Why it doesn't make sense to hold bonds

Balazs Csullag, Jon Danielsson, Robert Macrae 27 June 2016

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Bonds are in vogue. They have enjoyed spectacular returns over the past 35 years and are seen as a hedge against all the recent political, macroeconomic, and market turmoil. Certainly demand is very high, driving down yields.

But does this preference for bonds really make sense? If one applies common techniques for evaluating performance – perhaps risk and return over a historical window of a few decades – then yes, bonds have been a fantastic investment since 1982. 

However, a longer historical perspective reveals dangers that may well come to haunt bond investors, particularly those required to buy and hold bonds, such as insurance companies and pension funds.

Historical bond performance

Bonds offer nominal safety.  Despite occasional expressions of concern by the rating agencies, it is fairly hard to imagine circumstances in which independent countries like the US, Japan or UK, in charge of their own currency, would choose to default on their bonds. However, developed countries historically have had fewer qualms about deflating away their debt. Therefore, it is real returns we should focus on.

Consider the real return on buying a 30-year US government bond and holding it to expiry.

If we started in 1945, we would have lost 49% of our money.1 The late 1970s were especially problematic, with losses of up to 45% coming between 1975 and 1982, as recently noted here on Vox by Naumer (2016).

Of course with more fortuitous timing, commencing investing in 1920, our investor would have more than quintupled her money by 1940, though losses after that would have reduced her real return to 3.4 times by expiry in 1950.  Recent returns are even more dramatic and her wealth would have increased 11 times if she had bought in 1982 and held until expiry, with typical annual real returns of 8.5%.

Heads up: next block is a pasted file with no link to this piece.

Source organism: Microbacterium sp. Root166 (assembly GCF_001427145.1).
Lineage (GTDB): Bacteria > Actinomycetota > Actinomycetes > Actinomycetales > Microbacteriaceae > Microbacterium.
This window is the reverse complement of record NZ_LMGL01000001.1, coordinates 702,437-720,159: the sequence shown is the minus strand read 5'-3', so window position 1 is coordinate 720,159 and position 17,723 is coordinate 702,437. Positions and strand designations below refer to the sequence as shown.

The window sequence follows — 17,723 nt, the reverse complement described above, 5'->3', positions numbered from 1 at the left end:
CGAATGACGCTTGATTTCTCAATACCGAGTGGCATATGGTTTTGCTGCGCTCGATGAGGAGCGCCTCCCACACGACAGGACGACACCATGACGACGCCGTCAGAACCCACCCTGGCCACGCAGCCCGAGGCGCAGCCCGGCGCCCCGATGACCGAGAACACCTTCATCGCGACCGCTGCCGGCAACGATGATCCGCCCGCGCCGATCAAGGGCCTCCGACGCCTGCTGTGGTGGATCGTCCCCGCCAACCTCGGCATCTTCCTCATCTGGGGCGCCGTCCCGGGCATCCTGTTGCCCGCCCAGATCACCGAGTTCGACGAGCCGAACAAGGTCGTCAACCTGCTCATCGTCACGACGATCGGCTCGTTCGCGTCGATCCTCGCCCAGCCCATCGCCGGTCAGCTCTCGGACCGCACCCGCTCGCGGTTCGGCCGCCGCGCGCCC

The source of the dramatic differences in performance in 1920, 1940, and 1982 is inflation and the impact of the starting yield.

After WWII, the US government was heavily indebted because of war expenditures and decided to deflate the value of its debt, creating 18.1% inflation in 1946 and 8.8% in 1947.  Subsequently in the late 1960s and 1970s inflation again became high over an extended period, hitting a peak of 12.5% in 1980 and with prices rising 2.8 times between 1970 and 1985.

This became a huge political issue in the US, and quite embarrassing for the political and central bank authorities.  This led to President Nixon, campaigning for his second term in office, announcing that the rate of increase of inflation was decreasing; this is perhaps the only time a sitting president has used a third derivative to advance his case.

Eventually the authorities had enough and with the political mandate to kill inflation issued by President Carter, on 6 October 1979 Paul Volcker held a Saturday night news conference, dubbed the ‘Saturday day massacre’, and increased the discount rate above 13%. 

Soon after, both interest rates and inflation were trending downwards, serving as the main driver for the extraordinary 8.5% annual real returns of the past 35 years.

Prospects for fixed income

For fixed-income investments to enjoy anything close to that, we need inflation to continue its decline and interest rates to follow, which appears highly unlikely due to the zero-rate bound.

OK, interest rates may fall a little more, and perhaps slightly below zero, but as yields get more and more negative, it becomes increasingly difficult to prevent investors from holding cash instead.

What is likely to happen? Consider the real return on 30-year US, UK, and German government bonds if held until maturity and discounted by inflation. These bonds currently yield 2.58%, 2.05%, and 0.52%, respectively.[2]